Four College Basketball Rankings For Your Money
If you remember college basketball from back in the day, you can remember when there wasn’t an ACC channel or Pac-12 network. College ball was centralized to mainly ESPN. Times have changed. Gone is a primary focus turned towards analysts like Jay Bilas or Dick Vitale for giving you further hoops information. Those guys are still around, but there are now twenty Bilas’. There’s also computerized picks, and a new thing called NET (NCAA Evaluation Tool) that weaves together things like team efficiency and scoring margin that can make you a betting machine. NET is a new criteria for the NCAA selection committee this year, replacing the old RPI system. We’ll see how it functions in its inaugural year. For now, I’m going to direct you to four of the most useful ways teams have been analyzed from top to bottom. Of course, with every ranking set up, there’s always flaws which I’ll bring to light. Here’s what you should consider. Even as we’ve come far in analyzing sports to better understand how teams perform so we can then wage smarter, it’s always a projected outlook into the future from where you stand. Things change, always.
Since we started with analysts, let’s first take a look at Andy Katz and his Power 36. Katz is a name you’ve most likely heard referred to by other ESPN cohorts. That’s because his opinion is well respected by many after having been an analyst himself for more than 20 years. Katz is well informed of the game and is a die hard basketball fan. He’ll root hard for your personal favorite which is key to being unbiased when your job is to globe-trod countless universities. You’re likely familiar with the AP Top 25 poll or Coaches poll, and how they size up teams in rankings. I’ll arrive at those two shortly, but Katz deviates somewhat from the AP in that he loves to mix in non-power-5 conference teams. Meanwhile, the AP loves to play favorites. Katz again is well informed of who’s doing what, but where he gets in trouble is pedestal raising of underdogs. That’s great, but just because a team is trending in a positive direction, doesn’t mean they should make sudden jumps. Ultimately, the Power 36 is just his opinion.
AP and Coaches poll
Now to the AP/Coaches poll. The AP has been men’s college basketball’s traditional ranking system since 1949. It’s ordered by the top basketball writers and broadcasters. Luckily for basketball, you don’t have to worry about teams like the Zags or BYU having trouble cracking the top 10. Both are non-power-5 teams but have garnered enough respect to be considered near the top five in the nation every year. Boise St. and UCF would be their football equivalents (however, on the gridiron they have to overly impress both polls throughout the season just to get recognition and, they’ll only go as high as 10 at the most by playoff time). But the strength of schedule is the major basis the AP/Coach’s poll uses for football.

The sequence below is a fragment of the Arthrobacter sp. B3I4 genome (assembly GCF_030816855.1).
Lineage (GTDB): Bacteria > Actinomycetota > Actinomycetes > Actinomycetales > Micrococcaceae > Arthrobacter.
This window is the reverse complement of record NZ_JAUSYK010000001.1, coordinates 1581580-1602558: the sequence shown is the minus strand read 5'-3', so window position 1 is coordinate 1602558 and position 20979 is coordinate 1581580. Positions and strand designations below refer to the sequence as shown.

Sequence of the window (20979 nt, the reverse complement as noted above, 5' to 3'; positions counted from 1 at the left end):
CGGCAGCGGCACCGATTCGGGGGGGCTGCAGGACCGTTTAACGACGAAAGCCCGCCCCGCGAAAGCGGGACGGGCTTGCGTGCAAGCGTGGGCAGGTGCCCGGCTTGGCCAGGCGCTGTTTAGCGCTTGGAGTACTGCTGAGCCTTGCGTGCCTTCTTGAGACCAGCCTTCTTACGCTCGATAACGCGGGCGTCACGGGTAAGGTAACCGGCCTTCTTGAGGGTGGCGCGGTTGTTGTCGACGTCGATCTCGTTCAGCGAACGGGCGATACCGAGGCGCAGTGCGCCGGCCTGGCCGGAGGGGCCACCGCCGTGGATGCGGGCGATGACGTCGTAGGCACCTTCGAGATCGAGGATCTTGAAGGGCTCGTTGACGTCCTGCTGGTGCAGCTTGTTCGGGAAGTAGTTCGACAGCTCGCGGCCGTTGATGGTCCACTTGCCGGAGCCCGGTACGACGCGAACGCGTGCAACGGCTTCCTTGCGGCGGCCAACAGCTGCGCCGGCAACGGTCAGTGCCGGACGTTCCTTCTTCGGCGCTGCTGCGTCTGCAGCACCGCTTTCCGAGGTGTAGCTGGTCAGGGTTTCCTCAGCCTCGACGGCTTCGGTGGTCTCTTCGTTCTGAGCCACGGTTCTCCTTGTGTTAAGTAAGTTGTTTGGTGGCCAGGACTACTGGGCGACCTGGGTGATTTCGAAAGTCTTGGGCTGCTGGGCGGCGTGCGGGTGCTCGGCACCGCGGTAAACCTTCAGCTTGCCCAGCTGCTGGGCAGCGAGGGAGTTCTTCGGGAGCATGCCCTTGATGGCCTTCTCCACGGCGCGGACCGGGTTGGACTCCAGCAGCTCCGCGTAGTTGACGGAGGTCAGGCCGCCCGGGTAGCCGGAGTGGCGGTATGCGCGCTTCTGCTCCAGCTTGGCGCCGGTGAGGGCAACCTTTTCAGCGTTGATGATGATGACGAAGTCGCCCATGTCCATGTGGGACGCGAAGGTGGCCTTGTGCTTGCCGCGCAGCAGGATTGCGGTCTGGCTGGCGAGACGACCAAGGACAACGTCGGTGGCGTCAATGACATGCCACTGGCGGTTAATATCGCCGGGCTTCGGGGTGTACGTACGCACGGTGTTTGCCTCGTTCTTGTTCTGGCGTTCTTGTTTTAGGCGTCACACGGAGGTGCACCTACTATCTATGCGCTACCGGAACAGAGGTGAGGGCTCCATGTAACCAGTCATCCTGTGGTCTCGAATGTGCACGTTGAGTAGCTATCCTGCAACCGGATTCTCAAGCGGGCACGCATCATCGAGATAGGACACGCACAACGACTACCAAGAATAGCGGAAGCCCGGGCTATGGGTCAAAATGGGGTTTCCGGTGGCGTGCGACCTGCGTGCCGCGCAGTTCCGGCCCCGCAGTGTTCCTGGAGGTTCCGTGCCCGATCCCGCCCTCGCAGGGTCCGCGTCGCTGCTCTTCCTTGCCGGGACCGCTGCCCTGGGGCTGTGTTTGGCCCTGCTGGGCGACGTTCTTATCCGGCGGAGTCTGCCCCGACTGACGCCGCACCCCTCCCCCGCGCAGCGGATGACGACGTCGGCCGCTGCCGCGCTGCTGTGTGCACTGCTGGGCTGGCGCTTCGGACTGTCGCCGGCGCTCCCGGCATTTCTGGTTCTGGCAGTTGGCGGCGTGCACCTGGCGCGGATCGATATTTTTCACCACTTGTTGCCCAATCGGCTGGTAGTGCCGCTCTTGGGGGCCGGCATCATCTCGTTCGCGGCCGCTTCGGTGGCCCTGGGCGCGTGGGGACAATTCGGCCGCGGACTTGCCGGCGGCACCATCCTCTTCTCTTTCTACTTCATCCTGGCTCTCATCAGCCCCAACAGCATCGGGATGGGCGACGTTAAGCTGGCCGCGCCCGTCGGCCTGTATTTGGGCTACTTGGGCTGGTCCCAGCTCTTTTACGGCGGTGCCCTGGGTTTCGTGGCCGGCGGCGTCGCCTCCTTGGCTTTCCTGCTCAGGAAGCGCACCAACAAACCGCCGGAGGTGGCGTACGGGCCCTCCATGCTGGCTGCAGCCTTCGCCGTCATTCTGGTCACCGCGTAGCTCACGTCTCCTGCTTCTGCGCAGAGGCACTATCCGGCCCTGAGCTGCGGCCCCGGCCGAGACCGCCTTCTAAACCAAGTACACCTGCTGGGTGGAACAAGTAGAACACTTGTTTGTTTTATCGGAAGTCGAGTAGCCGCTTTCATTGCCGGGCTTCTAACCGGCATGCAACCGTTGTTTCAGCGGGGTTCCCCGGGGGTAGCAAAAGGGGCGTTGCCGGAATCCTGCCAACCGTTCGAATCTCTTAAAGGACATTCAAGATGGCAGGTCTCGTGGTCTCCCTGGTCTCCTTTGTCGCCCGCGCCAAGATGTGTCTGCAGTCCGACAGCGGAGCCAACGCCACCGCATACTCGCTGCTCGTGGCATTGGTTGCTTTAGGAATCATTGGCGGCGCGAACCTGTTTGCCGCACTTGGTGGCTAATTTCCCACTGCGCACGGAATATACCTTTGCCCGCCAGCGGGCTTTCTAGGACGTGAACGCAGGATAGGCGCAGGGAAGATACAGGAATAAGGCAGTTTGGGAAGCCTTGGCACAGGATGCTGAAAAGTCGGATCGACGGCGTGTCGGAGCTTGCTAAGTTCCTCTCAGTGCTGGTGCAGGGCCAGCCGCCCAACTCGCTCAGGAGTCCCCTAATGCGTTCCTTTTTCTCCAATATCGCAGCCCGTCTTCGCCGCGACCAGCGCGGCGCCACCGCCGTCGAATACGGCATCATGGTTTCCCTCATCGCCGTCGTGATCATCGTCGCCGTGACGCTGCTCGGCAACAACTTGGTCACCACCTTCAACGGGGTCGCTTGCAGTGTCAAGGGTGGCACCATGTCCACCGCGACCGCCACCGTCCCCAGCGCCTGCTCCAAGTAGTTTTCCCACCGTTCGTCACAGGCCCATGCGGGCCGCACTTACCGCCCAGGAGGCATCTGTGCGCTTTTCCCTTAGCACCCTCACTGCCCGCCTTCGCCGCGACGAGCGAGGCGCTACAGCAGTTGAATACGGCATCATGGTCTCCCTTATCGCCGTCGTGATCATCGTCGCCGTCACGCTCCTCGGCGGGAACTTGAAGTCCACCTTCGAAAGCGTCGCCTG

The good thing about the AP/Coaches poll is they can tell you key differences between an 8 and 12 seed. But even that’s a problem because it’s likely only one loss separate the two. If you were to bet on either, the spreads would be too close to call. So, the main thing this poll gets correct is recognizing the premier teams, but I learned by the time brackets are printed and you start seeing these bubble teams, watch out. The AP becomes irrelevant once a heavy favorite gets upset. There’s too much slant and bias here to base your bets by too. The same goes for the coaches poll. However, while nearly identical to the AP, teams are ordered by thirty-two division one college coaches who are members of the National Association of Basketball Coaches. I always take this poll a bit more seriously since it’s coaches, but then again, this cancels itself out because it ranks too similarly to the AP.
I, for one, am a big fan of analytics. Points per game is here to stay and points per possessions is the future. Ken Pomeroy is a pioneer of advanced statistical basketball analysis and uses statistical data to rank teams at kenpom.com. It’s not just any stat he uses but a mathematical equation to estimate where teams will be ranked. This is based on adjusted offensive/defensive efficiency measures or points scored/allowed per 100 possessions (instead of one game). His measures also stretch when he accounts offensive rebounds and free throws into his equation. Explaining Pomeroy’s formula can be complicated, but basically, his criteria shows that there’s many ways a team can be efficient other than scoring. He also takes into account the strength of schedule based on the measure of a team’s opponents’ offensive and defensive efficiency. From this we can then decipher who has tougher schedules while being efficient. And his system has been referred to by many in the NCAA selection committee.
I’ll leave it up to you though. With your money, do you put your trust in coaches, who’ve had boots on the ground, who’ve recruited thousands of young talent throughout the years; who’ve had enough experience scouting the field, running game film upon game film. Or do you take heed to someone like Katz who practically breathes college basketball analyses; or, do you carefully place your bets by paying close attention to mathematical projections of teams and computer picks as the season goes along. How do you project the future from where you stand?